105 Ways to Give a Book

Writer Tricks, Bargain Books, and Amazon Associates

As it turns out, I probably screwed up. I was supposed to write an article for The Edge of the Forest, and I could not get over my writer’s block. I mean, I finally did, but I think I sent it in too late, and I feel kinda bad. The whole thing leads me to wonder about being a real writer, like Pinnochio wanted to be a real boy. What do you do if the inspiration won’t come?

At this time, I take a nap. I find that thinking about what I want to write as I’m resting makes the ideas flow together in interesting ways. Of course, the problem comes if I actually fall asleep and forget the whole thing. Or if other ideas keep intruding on my meditation. I’ll want to think about my article, and instead I’ll wonder if Paris Hilton shopping a kids’ book will make the whole children’s publishing industry silently implode.

Generally, my nap technique works, but apparently not always. So I need some writer tricks. Anyone want to share?

As a token of my appreciation for your inspired help, I offer tidbits from the area in which I excel: bargain shopping. Sometimes at work, I’ll scroll down the lists of bargain books at Amazon. It’s fun when I’m at the reference desk, because it’s a totally mindless thing to do and I can stop at any point to help someone. Of course, it’s always a great reminder of what’s out there — or what’s been out there. Summer is a great time for shopping, because lots of the Christmas books are half off or more, and they dump all the extra Mommy and Daddy books from Mother’s and Father’s Day. Then the list is filled with fairly random titles as well — some good, some... not so much. Here are my picks.

Every once in a while, different books from the Mo Willems collection go on discount. A week later, the titles are back on the inventory list at regular price. I have no idea why this happens, but I take advantage of it to put away presents for friends and family. Right now you can buy Don’t Let the Pigeon Drive the Bus! and The Pigeon Finds a Hog Dog for $5.99, and Leonardo The Terrible Monster for $6.99.

Remember all the fuss about Cathy’s Book? No? Well, in my opinion, it turned out to be a pretty decent teen book with lots of paper stuff — notes, napkins, photos — tucked in a front cover pocket. Now this title can be yours for $5.99.

It looks like I was too late for the bargain Mommy books, but not too late for this funny story: My Dad’s Job, priced now at $4.99. This book was written by Books of Wonder owner Peter Glassman and cleverly illustrated by my New York City escort, Timothy Bush, and shows a boy’s misunderstandings of his father’s work stories.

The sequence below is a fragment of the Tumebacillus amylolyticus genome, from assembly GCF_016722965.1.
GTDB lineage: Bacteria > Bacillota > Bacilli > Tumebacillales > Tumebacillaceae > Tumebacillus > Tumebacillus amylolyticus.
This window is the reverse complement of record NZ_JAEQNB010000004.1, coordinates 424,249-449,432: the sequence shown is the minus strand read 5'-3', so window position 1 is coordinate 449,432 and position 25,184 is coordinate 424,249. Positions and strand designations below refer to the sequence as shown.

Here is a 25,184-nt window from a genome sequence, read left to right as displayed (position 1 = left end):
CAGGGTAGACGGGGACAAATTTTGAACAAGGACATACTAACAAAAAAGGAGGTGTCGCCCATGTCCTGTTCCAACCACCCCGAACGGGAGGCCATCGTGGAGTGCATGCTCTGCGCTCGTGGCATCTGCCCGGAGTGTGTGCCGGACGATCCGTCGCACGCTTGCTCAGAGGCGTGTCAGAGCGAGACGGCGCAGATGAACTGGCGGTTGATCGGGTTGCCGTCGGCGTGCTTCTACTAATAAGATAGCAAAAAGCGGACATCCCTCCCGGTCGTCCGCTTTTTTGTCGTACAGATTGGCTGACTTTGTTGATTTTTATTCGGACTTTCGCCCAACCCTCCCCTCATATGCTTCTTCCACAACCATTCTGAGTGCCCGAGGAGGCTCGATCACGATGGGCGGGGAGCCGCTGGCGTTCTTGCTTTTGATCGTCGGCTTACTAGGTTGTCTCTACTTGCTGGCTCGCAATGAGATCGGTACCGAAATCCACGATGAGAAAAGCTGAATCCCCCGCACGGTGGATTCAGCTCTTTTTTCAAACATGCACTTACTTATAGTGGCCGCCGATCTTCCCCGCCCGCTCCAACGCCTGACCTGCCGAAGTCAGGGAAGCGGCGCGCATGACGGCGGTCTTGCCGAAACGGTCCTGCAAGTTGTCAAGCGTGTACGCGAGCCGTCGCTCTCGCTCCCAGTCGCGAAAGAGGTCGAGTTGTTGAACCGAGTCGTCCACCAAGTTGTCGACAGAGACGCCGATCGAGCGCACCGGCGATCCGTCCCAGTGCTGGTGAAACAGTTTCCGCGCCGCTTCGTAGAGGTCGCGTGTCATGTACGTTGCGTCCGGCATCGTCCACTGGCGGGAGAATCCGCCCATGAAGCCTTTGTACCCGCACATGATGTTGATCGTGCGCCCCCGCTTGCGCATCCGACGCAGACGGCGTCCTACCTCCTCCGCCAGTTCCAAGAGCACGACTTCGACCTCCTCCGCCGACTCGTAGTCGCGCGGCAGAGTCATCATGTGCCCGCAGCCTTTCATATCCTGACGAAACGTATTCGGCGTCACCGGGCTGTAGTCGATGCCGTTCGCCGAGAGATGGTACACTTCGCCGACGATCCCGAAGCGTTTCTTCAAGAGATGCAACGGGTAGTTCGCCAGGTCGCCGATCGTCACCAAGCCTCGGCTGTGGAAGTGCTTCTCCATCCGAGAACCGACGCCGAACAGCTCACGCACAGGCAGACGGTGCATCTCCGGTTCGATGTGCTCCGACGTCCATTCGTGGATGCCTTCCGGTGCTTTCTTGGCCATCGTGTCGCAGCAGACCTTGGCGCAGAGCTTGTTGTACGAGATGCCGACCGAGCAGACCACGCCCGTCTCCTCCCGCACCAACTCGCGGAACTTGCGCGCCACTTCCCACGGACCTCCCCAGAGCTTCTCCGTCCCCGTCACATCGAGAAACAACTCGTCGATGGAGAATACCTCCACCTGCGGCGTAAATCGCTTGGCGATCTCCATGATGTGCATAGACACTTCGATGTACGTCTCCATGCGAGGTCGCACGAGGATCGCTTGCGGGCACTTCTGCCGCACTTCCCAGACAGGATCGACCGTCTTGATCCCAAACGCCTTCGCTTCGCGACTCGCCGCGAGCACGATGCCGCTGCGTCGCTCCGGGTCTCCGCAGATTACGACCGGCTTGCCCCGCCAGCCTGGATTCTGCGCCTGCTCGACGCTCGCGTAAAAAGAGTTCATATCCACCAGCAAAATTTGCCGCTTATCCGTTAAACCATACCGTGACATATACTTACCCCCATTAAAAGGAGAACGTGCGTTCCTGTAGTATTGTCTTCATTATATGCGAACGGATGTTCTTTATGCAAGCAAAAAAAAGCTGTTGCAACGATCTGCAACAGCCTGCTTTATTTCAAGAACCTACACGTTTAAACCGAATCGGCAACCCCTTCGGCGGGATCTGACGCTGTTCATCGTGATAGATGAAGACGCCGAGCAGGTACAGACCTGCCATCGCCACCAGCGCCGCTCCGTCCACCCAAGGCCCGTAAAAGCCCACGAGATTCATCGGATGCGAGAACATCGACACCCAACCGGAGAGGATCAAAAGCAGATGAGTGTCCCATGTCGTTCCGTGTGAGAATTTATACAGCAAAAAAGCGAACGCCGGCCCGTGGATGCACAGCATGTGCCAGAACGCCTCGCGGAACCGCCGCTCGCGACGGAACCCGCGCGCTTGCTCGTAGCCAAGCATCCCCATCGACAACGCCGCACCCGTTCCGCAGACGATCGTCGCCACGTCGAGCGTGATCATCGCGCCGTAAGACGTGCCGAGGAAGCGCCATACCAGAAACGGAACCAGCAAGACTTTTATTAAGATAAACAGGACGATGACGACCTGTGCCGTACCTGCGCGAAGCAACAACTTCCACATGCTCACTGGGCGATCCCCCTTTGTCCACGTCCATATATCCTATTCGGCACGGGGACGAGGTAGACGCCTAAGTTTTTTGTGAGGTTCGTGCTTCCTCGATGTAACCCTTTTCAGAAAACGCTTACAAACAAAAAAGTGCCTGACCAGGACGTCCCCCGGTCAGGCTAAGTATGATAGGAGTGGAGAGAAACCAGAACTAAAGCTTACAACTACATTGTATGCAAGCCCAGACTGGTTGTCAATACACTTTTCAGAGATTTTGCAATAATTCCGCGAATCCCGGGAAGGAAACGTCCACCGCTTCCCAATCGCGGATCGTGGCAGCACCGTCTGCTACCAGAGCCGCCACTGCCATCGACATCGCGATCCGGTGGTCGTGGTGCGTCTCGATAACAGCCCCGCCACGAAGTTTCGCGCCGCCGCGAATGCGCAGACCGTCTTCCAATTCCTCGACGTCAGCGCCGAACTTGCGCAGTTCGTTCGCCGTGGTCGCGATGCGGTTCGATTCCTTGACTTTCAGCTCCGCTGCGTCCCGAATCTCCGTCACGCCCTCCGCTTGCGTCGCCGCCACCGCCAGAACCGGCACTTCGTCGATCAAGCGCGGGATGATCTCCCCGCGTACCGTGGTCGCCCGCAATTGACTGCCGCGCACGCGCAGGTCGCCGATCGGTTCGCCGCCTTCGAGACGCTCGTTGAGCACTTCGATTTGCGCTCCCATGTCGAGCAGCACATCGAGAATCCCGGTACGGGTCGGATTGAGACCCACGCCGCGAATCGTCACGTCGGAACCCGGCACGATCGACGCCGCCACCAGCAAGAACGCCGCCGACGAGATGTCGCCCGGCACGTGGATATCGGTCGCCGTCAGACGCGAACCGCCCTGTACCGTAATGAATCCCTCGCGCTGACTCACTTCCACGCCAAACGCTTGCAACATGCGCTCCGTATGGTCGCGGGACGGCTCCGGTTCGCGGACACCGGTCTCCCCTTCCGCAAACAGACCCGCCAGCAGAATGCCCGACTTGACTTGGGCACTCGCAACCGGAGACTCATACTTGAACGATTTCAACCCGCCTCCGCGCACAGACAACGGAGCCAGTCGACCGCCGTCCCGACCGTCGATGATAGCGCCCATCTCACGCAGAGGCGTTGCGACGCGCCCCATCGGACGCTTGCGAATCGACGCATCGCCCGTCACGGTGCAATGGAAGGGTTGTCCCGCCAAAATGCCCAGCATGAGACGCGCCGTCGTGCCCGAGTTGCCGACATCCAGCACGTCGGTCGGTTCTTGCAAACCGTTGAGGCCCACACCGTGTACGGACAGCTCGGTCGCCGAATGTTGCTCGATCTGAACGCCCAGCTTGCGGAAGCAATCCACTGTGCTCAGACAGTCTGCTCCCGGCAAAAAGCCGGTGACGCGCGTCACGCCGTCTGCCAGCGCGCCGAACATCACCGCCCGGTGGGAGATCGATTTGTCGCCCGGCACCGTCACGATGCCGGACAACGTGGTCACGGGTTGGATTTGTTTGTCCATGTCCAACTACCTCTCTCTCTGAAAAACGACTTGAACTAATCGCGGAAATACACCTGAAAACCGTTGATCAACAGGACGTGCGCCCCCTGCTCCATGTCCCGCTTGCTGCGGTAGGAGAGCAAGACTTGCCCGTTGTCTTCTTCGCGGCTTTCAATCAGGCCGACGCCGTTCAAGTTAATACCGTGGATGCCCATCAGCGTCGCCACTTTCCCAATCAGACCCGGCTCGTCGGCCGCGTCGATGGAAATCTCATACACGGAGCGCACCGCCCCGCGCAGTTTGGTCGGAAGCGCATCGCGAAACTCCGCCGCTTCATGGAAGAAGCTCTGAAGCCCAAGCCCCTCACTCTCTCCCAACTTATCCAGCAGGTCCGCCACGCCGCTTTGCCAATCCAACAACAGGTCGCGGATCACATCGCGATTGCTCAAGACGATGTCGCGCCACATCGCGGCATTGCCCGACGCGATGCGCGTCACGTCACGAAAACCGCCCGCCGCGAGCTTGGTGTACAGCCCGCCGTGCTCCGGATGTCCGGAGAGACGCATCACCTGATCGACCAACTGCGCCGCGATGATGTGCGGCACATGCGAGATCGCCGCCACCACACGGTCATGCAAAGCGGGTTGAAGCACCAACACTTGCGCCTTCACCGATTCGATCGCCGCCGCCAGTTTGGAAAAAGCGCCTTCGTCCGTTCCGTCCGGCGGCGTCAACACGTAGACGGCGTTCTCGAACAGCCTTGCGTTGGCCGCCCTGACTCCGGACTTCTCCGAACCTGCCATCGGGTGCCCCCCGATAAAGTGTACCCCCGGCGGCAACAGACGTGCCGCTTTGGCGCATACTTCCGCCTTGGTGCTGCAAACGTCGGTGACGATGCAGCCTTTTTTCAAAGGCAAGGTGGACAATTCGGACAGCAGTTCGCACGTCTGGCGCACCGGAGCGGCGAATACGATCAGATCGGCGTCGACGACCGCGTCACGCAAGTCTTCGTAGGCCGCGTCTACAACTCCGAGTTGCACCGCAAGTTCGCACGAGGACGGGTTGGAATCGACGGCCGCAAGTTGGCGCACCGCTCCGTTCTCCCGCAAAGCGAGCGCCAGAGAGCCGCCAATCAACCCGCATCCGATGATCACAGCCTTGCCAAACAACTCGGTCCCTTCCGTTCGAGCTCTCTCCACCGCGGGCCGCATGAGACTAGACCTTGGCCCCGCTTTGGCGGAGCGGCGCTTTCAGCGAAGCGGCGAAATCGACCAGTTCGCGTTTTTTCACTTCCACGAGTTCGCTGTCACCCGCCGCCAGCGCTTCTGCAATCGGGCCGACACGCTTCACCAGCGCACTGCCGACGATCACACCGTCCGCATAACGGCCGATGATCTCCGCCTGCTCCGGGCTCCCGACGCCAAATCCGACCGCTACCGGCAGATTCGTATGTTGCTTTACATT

I managed to score a complete Dragonology set for about $12, in what could only have been a computer pricing error. You can buy one book, Dragonology: The Complete Book of Dragons, for only $4.00. Not a bad gift idea. If the kid in your life isn’t quite ready for the small text of that series, try the younger series from the same company. It features a lot of the same little fun stuff on the pages, but is geared younger. I bought Knight: A Noble Guide for Your Squires at $3.60.

This would be a good time to mention that I am an Amazon Associate, and thus get a small referral fee if you buy a book from that site after coming from here. For instance, I’d collect a whopping $0.36 if you buy either Pigeon book. So, not enough for me to reeeally make money on these recommendations. However, if you wish to support my site in general, you can do so by adding one click to your normal purchasing and it won’t cost you a penny. Before you do any Amazon shopping, stop at MotherReader and click on any book to take you to the Amazon website. Now shop as you wish. You don’t need to buy the book you clicked on, or even a book for that matter. MotherReader is listed as the referral site for whatever you buy, and the small bits that Amazon pays help me justify the enormous amount of time I spend on this blog. Many other blogs are also Amazon Associates, and the same deal goes for them. So I’d just say that if you’re doing Amazon shopping anyway, stop at a supporting site and help out your unpaid blogger friends.

Okay, that ended up long and off my original topic, but I think it needed to be said. To review: I’m looking for writer tricks to write what you’re contracted to write, I’m suggesting bargain books to put away for birthdays and holidays, and I’m explaining the whole Amazon Associate thing for anyone who was unclear on the topic. Carry on.


Anonymous said...